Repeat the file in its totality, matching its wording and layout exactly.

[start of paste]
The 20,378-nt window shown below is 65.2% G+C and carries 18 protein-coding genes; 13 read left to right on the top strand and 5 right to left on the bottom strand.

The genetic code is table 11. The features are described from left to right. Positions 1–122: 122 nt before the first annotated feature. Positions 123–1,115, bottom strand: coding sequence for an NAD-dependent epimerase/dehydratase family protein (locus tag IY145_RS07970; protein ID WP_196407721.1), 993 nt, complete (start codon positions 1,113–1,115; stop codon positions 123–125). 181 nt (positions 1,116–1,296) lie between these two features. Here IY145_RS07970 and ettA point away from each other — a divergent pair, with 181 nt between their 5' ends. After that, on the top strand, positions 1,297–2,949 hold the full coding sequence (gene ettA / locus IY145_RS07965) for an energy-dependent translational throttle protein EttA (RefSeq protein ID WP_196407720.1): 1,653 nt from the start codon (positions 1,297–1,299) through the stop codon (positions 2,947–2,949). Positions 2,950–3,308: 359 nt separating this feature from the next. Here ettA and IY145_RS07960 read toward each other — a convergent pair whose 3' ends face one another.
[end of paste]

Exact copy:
The 20,378-nt window shown below is 65.2% G+C and carries 18 protein-coding genes; 13 read left to right on the top strand and 5 right to left on the bottom strand.

The genetic code is table 11. The features are described from left to right. Positions 1–122: 122 nt before the first annotated feature. Positions 123–1,115, bottom strand: coding sequence for an NAD-dependent epimerase/dehydratase family protein (locus tag IY145_RS07970; protein ID WP_196407721.1), 993 nt, complete (start codon positions 1,113–1,115; stop codon positions 123–125). 181 nt (positions 1,116–1,296) lie between these two features. Here IY145_RS07970 and ettA point away from each other — a divergent pair, with 181 nt between their 5' ends. After that, on the top strand, positions 1,297–2,949 hold the full coding sequence (gene ettA / locus IY145_RS07965) for an energy-dependent translational throttle protein EttA (RefSeq protein ID WP_196407720.1): 1,653 nt from the start codon (positions 1,297–1,299) through the stop codon (positions 2,947–2,949). Positions 2,950–3,308: 359 nt separating this feature from the next. Here ettA and IY145_RS07960 read toward each other — a convergent pair whose 3' ends face one another.